Ernest Brooks III: Disruptions, Detours, and Discernment


We are presented here a story that is unique among the canonical Gospels, appearing only in the Gospel according to Luke. The introductory verses of the first chapter indicate that the author penned this gospel with the intention of sifting through the many "Jesus stories" circulating in the community that had been passed down from those who identified themselves as "eyewitnesses and servants of the word." The objective was to construct an "orderly account" for the faithful whom he identifies as "friends or lovers of God."

After providing a rich account of the events prefiguring and surrounding Jesus' conception and birth, Luke's Gospel focuses intently on the recurring roles of the City of Jerusalem, the Festival of the Passover, and the Jerusalem Temple Complex in Jesus' life story. It was at the Temple in Jerusalem that Simeon and Anna, prophesied over the baby Jesus that he would be "destined for the falling and rising of many in Israel" and that he would be integral to "the redemption of Israel."

The only window into Jesus' life that Luke provides between infancy and age 12 is a seeming aside that "the child grew and became strong, filled with wisdom; and the favor of God was upon him."[i]

This statement may seem cursory at first glance; however, it is actually laden with purpose and intention. While the pilgrimage to Jerusalem for the Festival of the Passover was an annual ritual for Jesus and his family, this particular pilgrimage was an especially pivotal event in Jesus' process of maturation and formation. At the age of 12, Jesus was transitioning from childhood to adolescence; he was receiving more rigorous instruction in Jewish law and traditions, and he was moving from a dependent relationship with his parents to one marked by interdependence - and even flashes of radical independence! In essence, Jesus, the son of Mary and Joseph, the carpenter from Nazareth, was one step closer to actualizing his destiny as Jesus the rabbi, the rabble rouser, the faith healer, the messiah, the martyr, the Son of God and the Savior of the world.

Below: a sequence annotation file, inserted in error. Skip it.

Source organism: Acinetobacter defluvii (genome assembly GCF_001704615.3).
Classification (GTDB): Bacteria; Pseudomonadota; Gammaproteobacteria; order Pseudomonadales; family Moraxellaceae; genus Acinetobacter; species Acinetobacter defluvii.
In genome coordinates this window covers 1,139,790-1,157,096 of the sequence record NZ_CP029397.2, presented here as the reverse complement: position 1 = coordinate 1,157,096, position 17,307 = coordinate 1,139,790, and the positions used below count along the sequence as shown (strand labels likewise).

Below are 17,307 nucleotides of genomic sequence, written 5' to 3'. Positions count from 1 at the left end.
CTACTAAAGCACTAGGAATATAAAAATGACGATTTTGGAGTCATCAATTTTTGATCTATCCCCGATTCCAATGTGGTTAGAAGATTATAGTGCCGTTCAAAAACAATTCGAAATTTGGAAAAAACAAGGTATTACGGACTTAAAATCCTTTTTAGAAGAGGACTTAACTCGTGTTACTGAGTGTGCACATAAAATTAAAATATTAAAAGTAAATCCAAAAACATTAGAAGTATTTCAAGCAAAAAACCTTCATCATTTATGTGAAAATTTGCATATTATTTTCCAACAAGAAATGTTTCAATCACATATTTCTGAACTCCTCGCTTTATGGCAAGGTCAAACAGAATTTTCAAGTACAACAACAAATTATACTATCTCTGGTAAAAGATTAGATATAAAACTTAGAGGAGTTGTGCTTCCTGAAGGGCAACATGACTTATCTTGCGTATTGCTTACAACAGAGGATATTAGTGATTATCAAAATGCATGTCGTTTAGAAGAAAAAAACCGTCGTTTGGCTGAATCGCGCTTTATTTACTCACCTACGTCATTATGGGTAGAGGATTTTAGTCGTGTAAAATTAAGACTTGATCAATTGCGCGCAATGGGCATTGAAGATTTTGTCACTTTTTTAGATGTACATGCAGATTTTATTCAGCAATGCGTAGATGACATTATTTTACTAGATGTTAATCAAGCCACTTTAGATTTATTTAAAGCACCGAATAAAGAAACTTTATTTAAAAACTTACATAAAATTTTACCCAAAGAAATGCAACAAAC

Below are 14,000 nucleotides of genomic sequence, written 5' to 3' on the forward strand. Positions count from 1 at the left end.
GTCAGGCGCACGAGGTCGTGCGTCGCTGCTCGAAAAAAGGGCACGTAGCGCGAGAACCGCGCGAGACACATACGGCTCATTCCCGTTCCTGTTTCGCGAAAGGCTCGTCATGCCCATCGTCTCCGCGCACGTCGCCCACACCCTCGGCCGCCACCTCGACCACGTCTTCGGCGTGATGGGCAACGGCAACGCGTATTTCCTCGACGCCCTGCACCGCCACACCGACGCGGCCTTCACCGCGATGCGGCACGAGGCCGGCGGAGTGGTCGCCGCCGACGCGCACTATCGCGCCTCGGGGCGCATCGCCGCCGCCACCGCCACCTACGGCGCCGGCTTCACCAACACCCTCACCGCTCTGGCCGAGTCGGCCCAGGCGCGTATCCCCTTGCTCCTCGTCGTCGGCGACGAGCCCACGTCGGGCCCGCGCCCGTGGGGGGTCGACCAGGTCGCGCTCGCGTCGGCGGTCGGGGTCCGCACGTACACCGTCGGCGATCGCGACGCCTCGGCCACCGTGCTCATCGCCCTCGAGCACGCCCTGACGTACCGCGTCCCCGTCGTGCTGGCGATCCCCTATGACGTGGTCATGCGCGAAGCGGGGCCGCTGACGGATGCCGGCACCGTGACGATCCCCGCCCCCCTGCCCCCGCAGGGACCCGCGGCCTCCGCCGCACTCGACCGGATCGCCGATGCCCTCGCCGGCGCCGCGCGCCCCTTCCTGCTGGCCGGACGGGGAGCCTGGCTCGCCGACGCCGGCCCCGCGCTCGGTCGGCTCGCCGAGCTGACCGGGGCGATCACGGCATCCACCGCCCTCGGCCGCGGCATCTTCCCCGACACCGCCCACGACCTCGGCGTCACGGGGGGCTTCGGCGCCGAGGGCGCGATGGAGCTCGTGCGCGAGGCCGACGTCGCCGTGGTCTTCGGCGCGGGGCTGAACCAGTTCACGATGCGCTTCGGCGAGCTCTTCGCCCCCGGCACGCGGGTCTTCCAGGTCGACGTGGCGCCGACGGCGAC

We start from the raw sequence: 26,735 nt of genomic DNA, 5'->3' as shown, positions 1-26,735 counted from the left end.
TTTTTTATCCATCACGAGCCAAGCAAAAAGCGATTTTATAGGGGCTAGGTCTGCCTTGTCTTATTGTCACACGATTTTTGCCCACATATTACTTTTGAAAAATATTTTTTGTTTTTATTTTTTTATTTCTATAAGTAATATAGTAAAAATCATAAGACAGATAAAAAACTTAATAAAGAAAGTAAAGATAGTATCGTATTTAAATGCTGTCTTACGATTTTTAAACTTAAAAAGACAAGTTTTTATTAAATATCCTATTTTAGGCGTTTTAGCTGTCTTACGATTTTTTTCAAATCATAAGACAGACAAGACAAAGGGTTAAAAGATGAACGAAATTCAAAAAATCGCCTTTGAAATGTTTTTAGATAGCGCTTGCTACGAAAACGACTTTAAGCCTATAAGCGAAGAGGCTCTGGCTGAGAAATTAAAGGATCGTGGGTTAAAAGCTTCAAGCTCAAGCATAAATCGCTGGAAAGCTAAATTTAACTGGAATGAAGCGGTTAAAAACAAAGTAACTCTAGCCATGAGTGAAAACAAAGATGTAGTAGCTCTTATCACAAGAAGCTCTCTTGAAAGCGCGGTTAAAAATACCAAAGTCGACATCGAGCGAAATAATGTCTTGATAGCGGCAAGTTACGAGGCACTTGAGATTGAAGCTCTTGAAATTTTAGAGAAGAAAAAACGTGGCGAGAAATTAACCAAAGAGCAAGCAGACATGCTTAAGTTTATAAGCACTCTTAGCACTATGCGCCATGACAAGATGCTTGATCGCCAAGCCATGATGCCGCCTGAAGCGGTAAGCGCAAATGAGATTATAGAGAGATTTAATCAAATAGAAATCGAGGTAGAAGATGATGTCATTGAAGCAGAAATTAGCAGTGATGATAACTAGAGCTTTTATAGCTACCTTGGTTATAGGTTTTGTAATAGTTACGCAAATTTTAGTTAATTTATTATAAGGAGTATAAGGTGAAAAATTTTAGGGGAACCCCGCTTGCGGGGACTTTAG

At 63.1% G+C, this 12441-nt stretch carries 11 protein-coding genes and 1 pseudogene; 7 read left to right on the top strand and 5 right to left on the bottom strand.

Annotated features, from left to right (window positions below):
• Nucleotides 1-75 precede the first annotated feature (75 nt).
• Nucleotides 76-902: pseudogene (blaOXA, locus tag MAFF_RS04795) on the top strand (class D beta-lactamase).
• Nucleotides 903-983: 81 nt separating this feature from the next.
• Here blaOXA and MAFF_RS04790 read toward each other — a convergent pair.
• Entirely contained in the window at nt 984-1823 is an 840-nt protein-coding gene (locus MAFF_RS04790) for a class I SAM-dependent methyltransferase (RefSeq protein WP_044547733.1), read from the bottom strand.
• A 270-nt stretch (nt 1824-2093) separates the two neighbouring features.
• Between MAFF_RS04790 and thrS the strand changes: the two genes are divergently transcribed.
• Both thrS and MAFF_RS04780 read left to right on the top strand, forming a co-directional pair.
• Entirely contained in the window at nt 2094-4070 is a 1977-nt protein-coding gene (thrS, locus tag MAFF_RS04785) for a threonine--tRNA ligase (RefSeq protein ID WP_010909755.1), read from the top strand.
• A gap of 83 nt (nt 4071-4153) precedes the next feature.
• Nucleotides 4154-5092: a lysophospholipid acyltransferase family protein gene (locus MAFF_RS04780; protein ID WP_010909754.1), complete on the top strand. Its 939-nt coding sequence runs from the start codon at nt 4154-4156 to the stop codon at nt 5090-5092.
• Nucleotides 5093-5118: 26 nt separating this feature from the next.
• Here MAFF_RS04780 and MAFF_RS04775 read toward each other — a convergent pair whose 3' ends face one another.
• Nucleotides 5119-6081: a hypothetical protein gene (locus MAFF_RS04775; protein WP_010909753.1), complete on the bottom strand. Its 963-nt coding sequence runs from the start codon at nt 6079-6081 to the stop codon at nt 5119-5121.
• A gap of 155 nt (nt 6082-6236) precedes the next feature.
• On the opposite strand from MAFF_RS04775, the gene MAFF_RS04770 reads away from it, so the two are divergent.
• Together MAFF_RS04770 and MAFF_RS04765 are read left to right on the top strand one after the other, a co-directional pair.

It is at this paradigm-shifting moment - fortified by the strength, wisdom and favor of his formative years - that we find the adolescent Jesus in the Jerusalem Temple among the religious leaders and teachers of his day, while his parents are well on their way back home to Nazareth believing their gifted and precocious son to be somewhere holding court among the larger group of pilgrims in their caravan, not staying behind in the Jerusalem temple with the Jewish elite, the teachers and the leaders of their day.

While the gospel narrative doesn't give us much of a window into Jesus' childhood, I suspect that this was not the first of such experiences that Mary and Joseph had with their child of promise. Yes, he may have been the apple of their eyes, the one given to them by God, the one whose future was prophesied about even before birth, but I suspect that, even as a child, Jesus' parents knew that Jesus "marched to the beat of a different drum."

The 12-year-old Jesus in this narrative may not have violated the letter of the commandment to "honor your father and your mother, so that your days may be long in the land that the Lord your God is giving you," but he certainly pushed the "spirit" of this divine command to its limits!

I submit that Mary and Joseph's experience with the idealistically independent and creatively curious Jesus in this thrilling childhood drama is really a grace-filled window into the disruptions and detours that are part and parcel of the process that we have come to know as "discernment." Discernment, in this context, is the process of wrestling with and seeking clarity on the driving and animating questions of our lives. Questions like - Who am I? What are my unique gifts and talents? What have I been called to do? What is my raison d'être, or reason for being?

These disruptions and detours along the path of discernment are particularly acute for those who are wrestling with what we in the Christian tradition have termed "a sense of call." Furthermore, while we traditionally associate processes of vocational and identity discernment with the formative periods of youth and young adulthood, the reality is that life - at every stage - is one big process of discernment filled with twists and turns, life-changing experiences, new revelations, detours, delays and switchbacks. This was true for Jesus and it remains true for each and every one of us on this journey called life.

The Rev. Howard Thurman, in his 1980 baccalaureate address to the graduating class of Spelman College titled The Sound of the Genuine, described discernment in this way:

There is something in every one of you that waits, listens for the genuine in yourself - and if you cannot hear it, you will never find whatever it is for which you are searching and if you hear it and then do not follow it, it was better that you had never been born. You are the only you that has ever lived; your idiom is the only idiom of its kind in all the existences, and if you cannot hear the sound of the genuine in you, you will all of your life spend your days on the ends of strings that somebody else pulls.